by Helen Thorington

For Erik Belgum, the appeal of creating audio for a work entitled PHON:E:ME must have been instantaneous. For over 15 years he has created prose narratives, using compositional techniques from avant-garde music, and audio/soundtext works that have focused almost exclusively on speech.

For instance, in a short 1994-1995 piece called Blabbermouth, composed for the radio art series New American Radio, he created a "speech synthesizer" out of the phonemes of his own voice. Blabbermouth begins with a wash of sound and gradually transforms into random linear combinations, then into a semblance of words, and finally into actual English words.

Belgum's recent approach to speech--and one he has used most successfully in Network Congestion: Still Life with Artificially Constructed Psychobabble--revolves around the idea of resonance. As Belgum wrote in a recent email,

Resonance with its beautifully suited literary, musical, acoustic and linguistic (phonetic) connotations, seems to me a very rich resource and strangely absent from much Western music, at least absent as a parameter that composers consider to be on par with pitch and rhythm.
And it is a particularly valuable resource if you are working with speech. As Belgum notes, resonance is the life blood of speech: It turns "s" into "sh", an "e" into "I"; it makes dipthongs possible. It puts "the wow in 'wow.'" It is what makes speech work.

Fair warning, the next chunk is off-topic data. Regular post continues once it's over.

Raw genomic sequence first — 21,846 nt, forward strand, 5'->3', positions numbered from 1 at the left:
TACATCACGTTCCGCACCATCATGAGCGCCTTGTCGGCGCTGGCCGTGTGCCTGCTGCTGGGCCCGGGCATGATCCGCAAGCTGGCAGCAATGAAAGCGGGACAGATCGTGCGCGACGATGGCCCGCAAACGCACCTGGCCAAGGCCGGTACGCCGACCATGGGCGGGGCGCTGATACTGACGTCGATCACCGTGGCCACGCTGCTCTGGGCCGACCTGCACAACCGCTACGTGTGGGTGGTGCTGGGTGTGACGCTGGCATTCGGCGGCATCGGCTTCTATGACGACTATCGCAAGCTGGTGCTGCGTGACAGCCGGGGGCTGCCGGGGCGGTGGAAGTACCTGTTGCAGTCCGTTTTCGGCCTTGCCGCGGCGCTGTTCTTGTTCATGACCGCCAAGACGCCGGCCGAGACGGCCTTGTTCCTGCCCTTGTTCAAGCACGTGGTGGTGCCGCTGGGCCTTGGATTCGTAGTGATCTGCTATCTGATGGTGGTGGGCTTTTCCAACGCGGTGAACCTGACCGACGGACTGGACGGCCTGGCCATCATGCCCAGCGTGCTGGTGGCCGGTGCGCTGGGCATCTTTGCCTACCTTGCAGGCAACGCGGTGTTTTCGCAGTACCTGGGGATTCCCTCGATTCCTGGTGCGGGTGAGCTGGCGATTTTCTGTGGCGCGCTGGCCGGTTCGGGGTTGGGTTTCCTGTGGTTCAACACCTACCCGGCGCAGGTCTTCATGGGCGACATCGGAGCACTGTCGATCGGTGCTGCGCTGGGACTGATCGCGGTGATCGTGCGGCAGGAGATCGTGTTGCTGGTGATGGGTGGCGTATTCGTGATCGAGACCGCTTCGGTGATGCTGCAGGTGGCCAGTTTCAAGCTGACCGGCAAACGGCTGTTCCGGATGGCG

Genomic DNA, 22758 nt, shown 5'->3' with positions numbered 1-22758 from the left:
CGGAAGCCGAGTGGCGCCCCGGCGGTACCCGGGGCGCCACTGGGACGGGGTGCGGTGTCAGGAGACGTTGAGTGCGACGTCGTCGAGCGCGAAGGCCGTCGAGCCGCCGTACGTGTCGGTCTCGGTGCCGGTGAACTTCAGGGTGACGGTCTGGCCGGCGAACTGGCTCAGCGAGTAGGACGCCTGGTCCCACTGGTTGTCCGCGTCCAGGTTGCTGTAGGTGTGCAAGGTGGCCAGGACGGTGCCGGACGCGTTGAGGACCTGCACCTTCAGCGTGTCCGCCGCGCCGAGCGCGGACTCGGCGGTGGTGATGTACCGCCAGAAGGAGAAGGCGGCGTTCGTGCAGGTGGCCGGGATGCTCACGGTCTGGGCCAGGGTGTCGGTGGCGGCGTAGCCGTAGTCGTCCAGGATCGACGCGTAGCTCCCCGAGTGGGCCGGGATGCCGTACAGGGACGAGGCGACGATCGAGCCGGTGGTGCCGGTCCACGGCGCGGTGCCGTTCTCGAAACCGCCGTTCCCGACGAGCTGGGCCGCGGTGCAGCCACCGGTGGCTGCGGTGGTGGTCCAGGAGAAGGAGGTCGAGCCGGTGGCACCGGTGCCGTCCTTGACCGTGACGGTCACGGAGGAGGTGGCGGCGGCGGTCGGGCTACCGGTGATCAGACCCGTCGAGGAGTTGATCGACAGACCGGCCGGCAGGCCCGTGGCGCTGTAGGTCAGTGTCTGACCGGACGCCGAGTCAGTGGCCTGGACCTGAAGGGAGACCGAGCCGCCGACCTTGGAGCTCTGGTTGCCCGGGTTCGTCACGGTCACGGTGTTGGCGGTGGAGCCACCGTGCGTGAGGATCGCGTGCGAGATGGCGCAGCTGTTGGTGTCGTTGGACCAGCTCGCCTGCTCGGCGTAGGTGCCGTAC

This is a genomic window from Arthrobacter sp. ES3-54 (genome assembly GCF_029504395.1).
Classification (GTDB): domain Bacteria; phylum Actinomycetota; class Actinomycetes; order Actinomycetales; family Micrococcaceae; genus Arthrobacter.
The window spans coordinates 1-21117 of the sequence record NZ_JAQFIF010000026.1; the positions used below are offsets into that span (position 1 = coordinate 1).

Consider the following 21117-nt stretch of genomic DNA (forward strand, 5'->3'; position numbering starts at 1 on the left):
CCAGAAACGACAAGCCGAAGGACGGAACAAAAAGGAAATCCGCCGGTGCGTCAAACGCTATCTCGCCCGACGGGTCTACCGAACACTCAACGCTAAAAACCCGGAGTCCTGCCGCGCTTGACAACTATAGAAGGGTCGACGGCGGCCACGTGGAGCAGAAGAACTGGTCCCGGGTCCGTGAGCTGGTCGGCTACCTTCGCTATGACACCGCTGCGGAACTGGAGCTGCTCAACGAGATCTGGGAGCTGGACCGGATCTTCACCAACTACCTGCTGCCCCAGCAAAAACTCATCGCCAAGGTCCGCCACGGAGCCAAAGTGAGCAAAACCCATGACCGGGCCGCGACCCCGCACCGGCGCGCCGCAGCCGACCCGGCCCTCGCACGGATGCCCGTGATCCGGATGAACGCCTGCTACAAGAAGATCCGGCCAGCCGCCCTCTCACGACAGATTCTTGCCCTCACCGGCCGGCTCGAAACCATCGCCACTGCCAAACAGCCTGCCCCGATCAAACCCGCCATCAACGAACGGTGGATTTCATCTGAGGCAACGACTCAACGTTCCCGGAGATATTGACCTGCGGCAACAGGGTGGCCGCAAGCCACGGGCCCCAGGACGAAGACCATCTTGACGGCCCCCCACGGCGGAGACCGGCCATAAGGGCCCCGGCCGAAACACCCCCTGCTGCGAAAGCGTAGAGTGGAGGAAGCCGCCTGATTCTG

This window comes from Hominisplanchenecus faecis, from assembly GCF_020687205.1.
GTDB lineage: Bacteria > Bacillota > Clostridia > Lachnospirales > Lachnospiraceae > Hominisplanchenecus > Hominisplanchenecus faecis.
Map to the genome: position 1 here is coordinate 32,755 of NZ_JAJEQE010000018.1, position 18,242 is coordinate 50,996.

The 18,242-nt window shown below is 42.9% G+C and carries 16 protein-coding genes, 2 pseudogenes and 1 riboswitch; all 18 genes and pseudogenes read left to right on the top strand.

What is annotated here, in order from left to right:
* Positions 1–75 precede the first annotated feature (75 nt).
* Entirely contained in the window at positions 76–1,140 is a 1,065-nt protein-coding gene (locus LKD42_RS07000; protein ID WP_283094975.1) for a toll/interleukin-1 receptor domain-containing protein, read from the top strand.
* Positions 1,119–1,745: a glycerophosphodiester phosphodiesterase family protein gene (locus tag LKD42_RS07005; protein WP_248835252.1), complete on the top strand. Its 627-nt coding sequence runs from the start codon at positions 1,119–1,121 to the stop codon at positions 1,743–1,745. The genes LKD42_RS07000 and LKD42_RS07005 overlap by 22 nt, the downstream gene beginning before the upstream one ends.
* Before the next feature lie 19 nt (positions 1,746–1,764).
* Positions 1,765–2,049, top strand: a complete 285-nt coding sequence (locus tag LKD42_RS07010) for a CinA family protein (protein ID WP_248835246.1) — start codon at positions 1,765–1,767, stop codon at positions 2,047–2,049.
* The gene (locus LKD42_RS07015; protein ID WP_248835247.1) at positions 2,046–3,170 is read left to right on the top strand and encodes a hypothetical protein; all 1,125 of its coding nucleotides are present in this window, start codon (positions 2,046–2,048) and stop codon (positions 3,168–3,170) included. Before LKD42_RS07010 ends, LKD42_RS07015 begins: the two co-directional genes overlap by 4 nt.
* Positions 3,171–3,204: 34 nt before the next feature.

Belgum uses resonance as a parameter in Net Congestion in much the same way a songwriter uses pitch or a percussionist uses rhythm.

He also makes use of recording technology as an extension of the articulatory organs of speech. Distortion extends fricatives and voiced sounds. Phase vocoding extends breath support. Filters extend the resonance of nasal and oral cavities. The PHON:E:ME soundtrack re:mix plays with them all.

If, like me, you do not have a fast modem, but hear your sound as it comes over a phone line and a 28.8 Kbps or 33.6 Kbps modem and is reconstructed by your RealPlayer, you may yearn for some help in understanding Belgum's text. I did. But then, this is a work bearing the title Net Congestion, and it is made to be heard in this way--as a linear piece in which breaks between sounds, particularly in the opening sections, play an important role. My first audition took place while I was reading Amerika's text. I had clicked my browser, relegating the RealAudio information box to the background of my desktop. I didn't know until I brought it forward again to listen more closely that many of the kisses and pops and silences were not composed directly into the work but were there thanks to net congestion and the efforts of the RealPlayer to minimize lost or temporarily missing packets of sound. This gives added and I'm sure intended meaning to the author's name as it appears on the Real Audio information box: "being reconfigured." Each time buffering occurs, Belgum's piece is reconfigured. What you hear is not what I hear. It is a different composition every time it is played, authored as it is by Belgum and the ever-changing net environment.

Listen carefully! In addition to percussion and other musical and musicalized sounds, altered as described above, you will hear phonemes transform into words, messages delivered, critical commentary made, and unless I miss my guess, multiple narrations told simultaneously. A lot of very careful thought has gone into this work.

Helen Thorington
New Radio and Performing Arts, Inc.